Now let’s look at some of the modern methods of irrigation:

Tube-Wells: In this method, water is driven out due to through motor pumps which are provided a driving force due to diesel and/or fuel. A narrow tube is inserted into the ground where the water table is higher and this electrical pump sucks out water. 

Advantages of Tube-Wells:

  • Irrigates larger area of land as compared to all methods of traditional irrigation.
  • Lowers water table and thus prevents waterlogging and salinity. (Learn about Waterlogging and salinity below).
  • It is very efficient.
Disadvantages of Tube-Wells:
  • It is expensive and thus cannot be used by small farmers.
  • Creates modernization, thus unemployment occurs. 
  • Diesel is very expensive.
  • Maintenance cost is also there! 
Perennial Canals:
 
These canals are very useful as they provide water throughout the year. Water is received through dams and barrages in this method and is regulated through valves.

Advantages of Perennial Canals:

  • These provide water throughout the year.
  • The water is sent in controlled amounts. 
  • It is efficient.
  • The potential of this type of irrigation method is high in countries.
Disadvantages of Perennial Canals:
  • If banks are left unlined, waterlogging and salinity may occur.
  • These canals have to be maintained, therefore the cost of maintenance. 
  • It can be only practised if an ample amount of water is stored in dams and barrages. It is to note that it contributes to the water shortage crisis.
Difference between Inundation Canals and Perennial Canals:
 
Water provided through inundation canals is seasonals, meaning that only when the banks overflow. However, perennial canals provide water throughout the year.
⇨ Water provided through perennial canals is controlled by valves while there is no such system in Inundatiion canals, therefore waterlogging is more expected through Inundation Canals.
⇨ Inundation canals provide less water as compared to perennial canals.
⇨ Perennial canals have a larger scope of water provision due to big dams and barrages while the scope of Inundation Canals is less because they are smaller in size and contain/store less water.
 
Tanker:
 
This is a very well-known topic. In this system, water is carried through large tankers to provide water to a linear plantation and green belts.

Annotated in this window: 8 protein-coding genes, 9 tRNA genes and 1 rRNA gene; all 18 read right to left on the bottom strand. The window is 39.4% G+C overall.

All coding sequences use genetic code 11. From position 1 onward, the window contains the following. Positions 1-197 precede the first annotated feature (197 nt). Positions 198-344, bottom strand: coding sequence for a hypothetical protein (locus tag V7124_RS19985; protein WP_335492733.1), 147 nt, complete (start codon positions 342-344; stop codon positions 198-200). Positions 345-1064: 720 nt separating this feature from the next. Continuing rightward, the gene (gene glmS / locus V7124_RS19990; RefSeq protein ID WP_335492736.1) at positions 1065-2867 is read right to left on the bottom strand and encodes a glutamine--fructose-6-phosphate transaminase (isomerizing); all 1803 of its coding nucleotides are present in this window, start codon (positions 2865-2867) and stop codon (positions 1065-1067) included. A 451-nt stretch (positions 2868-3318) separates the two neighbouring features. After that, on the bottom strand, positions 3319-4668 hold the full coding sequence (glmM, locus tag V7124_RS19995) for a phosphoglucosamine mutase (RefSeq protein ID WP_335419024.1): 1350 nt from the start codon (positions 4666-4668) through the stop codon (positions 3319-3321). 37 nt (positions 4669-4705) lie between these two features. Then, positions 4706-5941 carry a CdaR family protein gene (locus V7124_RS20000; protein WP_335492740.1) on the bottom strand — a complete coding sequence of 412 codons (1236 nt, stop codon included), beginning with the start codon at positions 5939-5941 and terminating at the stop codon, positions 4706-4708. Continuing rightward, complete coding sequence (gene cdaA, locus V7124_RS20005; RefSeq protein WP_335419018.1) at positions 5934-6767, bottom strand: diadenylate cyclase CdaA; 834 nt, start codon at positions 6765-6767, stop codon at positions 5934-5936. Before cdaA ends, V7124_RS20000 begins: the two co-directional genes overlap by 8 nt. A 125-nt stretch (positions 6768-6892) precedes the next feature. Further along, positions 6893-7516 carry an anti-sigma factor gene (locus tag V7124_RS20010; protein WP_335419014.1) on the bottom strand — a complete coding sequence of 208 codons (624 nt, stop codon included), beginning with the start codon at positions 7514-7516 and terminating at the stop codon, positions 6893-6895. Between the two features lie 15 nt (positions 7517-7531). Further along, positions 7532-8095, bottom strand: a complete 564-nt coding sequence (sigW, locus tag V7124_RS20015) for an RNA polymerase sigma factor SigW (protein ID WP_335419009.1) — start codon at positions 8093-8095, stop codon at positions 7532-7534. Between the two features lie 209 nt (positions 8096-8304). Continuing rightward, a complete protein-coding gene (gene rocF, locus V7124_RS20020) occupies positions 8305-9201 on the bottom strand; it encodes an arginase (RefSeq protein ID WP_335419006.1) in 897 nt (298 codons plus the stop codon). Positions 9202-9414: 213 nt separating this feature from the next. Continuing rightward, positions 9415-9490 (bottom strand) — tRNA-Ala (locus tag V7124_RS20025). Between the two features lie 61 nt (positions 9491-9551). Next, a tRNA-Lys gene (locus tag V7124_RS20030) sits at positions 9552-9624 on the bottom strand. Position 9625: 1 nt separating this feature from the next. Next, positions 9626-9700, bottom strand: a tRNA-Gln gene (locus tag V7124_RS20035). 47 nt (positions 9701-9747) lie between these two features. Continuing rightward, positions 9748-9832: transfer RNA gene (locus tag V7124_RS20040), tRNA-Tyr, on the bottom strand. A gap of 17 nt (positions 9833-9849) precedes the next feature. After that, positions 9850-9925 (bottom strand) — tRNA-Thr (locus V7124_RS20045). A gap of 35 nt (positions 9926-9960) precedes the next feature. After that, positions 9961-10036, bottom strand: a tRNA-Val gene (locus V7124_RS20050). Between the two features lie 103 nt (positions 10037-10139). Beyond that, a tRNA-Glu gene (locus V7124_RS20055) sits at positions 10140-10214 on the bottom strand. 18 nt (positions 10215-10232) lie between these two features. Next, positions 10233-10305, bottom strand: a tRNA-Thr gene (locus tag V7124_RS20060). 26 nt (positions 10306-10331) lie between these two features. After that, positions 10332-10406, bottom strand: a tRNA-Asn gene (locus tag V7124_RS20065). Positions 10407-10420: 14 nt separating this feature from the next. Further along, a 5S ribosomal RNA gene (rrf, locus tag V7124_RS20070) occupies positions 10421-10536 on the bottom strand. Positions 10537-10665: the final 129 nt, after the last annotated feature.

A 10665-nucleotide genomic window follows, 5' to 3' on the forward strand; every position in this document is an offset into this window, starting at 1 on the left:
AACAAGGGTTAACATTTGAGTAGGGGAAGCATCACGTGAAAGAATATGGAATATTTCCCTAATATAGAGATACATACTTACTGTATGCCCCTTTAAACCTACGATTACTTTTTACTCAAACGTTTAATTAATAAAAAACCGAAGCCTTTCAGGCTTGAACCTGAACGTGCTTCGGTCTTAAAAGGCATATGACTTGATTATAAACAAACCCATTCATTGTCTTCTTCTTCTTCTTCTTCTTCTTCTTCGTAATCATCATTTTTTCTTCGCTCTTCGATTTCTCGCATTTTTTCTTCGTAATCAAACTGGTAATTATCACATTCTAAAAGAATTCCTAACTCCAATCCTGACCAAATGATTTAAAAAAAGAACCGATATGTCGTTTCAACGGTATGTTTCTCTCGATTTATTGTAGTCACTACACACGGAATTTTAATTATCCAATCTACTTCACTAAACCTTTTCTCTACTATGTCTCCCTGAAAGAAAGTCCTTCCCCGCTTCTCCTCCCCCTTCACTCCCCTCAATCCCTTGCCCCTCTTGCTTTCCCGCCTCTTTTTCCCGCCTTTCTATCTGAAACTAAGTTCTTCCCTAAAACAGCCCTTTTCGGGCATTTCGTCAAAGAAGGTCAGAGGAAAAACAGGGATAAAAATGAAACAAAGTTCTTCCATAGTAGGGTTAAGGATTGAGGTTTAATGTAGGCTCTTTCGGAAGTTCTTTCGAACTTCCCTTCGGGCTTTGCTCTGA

The advantage of using this is that it provides water to the areas that are not under access by other forms of irrigation. However, it damages the road and cost of fuel add to the problems. 
 
Sprinklers:
 
Have been to a football stadium? Then you would already have knowledge about this. But if not, let me tell you that in this form, water is sprayed in the air (water droplets) that spread to the ground far away.
 
Now, the topic you were most probably looking for.
 
Water Resources | Methods of Irrigation
Waterlogging and Salinity:
 
When the water table rises to the extent that water seeps out of the ground, this condition is known as waterlogging.
Similarly, when this water is evaporated, salt is left behind. This is a very unfavourable condition for plant growth and is known as salinity.
 
Effects of Waterlogging and Salinity:
 
The presence of salt patches on the ground does not allow proper plant growth.
 
➢ Crop yield decreases, thus a loss in income for the farmer.
 
➢ The soil becomes infertile due to the excess of salt.
 
➢ Industries are adversely affected because raw materials may be delayed and there is an additional cost of treating the problem.
 
How can we prevent this?
  • Line the canals to prevent water seepage. 
  • Plant eucalyptus because it lowers the water table.
  • Use tube wells for irrigation because they also reduce the water table.
  • Plant trees around the field so less evaporation of water occur and roots of the trees absorb water!
  • Spray gypsum on salinised soil.
Conclusion:
 
So with this, the article on irrigation (particularly water resources) has come to an end. WG Blogs tried to it’s utmost to provide you with a well-investigated factual article. We hope that all your questions would have been answered.
 
If you have any queries, comment below and you can even come in contact with us personally.